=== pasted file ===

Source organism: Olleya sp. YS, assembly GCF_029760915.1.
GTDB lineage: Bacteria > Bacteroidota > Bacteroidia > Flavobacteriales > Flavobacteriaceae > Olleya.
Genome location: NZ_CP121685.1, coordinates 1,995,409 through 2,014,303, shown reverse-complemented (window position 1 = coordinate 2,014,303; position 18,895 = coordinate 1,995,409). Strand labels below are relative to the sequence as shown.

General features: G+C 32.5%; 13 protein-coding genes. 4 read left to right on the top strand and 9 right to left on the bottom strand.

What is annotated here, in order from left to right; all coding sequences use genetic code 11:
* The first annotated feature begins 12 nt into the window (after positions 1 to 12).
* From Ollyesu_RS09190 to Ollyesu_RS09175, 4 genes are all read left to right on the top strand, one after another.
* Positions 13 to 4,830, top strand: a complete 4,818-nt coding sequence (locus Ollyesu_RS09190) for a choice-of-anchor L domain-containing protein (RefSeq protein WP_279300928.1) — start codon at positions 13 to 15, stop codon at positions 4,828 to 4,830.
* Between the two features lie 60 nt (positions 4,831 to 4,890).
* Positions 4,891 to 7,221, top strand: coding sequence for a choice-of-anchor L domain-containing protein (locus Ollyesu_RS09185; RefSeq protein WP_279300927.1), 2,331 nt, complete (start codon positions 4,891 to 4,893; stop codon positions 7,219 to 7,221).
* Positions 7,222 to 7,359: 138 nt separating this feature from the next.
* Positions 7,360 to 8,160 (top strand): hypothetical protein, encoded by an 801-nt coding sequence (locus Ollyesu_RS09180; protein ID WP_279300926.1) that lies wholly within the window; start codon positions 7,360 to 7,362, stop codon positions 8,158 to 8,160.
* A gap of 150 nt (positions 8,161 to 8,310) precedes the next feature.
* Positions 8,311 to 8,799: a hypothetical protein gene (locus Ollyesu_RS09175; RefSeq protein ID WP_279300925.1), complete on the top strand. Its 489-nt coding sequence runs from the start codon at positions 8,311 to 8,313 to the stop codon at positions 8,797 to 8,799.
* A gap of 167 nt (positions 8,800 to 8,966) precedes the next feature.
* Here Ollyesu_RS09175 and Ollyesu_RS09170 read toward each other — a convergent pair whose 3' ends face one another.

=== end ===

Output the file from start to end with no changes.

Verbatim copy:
Source organism: Olleya sp. YS, assembly GCF_029760915.1.
GTDB lineage: Bacteria > Bacteroidota > Bacteroidia > Flavobacteriales > Flavobacteriaceae > Olleya.
Genome location: NZ_CP121685.1, coordinates 1,995,409 through 2,014,303, shown reverse-complemented (window position 1 = coordinate 2,014,303; position 18,895 = coordinate 1,995,409). Strand labels below are relative to the sequence as shown.

General features: G+C 32.5%; 13 protein-coding genes. 4 read left to right on the top strand and 9 right to left on the bottom strand.

What is annotated here, in order from left to right; all coding sequences use genetic code 11:
* The first annotated feature begins 12 nt into the window (after positions 1 to 12).
* From Ollyesu_RS09190 to Ollyesu_RS09175, 4 genes are all read left to right on the top strand, one after another.
* Positions 13 to 4,830, top strand: a complete 4,818-nt coding sequence (locus Ollyesu_RS09190) for a choice-of-anchor L domain-containing protein (RefSeq protein WP_279300928.1) — start codon at positions 13 to 15, stop codon at positions 4,828 to 4,830.
* Between the two features lie 60 nt (positions 4,831 to 4,890).
* Positions 4,891 to 7,221, top strand: coding sequence for a choice-of-anchor L domain-containing protein (locus Ollyesu_RS09185; RefSeq protein WP_279300927.1), 2,331 nt, complete (start codon positions 4,891 to 4,893; stop codon positions 7,219 to 7,221).
* Positions 7,222 to 7,359: 138 nt separating this feature from the next.
* Positions 7,360 to 8,160 (top strand): hypothetical protein, encoded by an 801-nt coding sequence (locus Ollyesu_RS09180; protein ID WP_279300926.1) that lies wholly within the window; start codon positions 7,360 to 7,362, stop codon positions 8,158 to 8,160.
* A gap of 150 nt (positions 8,161 to 8,310) precedes the next feature.
* Positions 8,311 to 8,799: a hypothetical protein gene (locus Ollyesu_RS09175; RefSeq protein ID WP_279300925.1), complete on the top strand. Its 489-nt coding sequence runs from the start codon at positions 8,311 to 8,313 to the stop codon at positions 8,797 to 8,799.
* A gap of 167 nt (positions 8,800 to 8,966) precedes the next feature.
* Here Ollyesu_RS09175 and Ollyesu_RS09170 read toward each other — a convergent pair whose 3' ends face one another.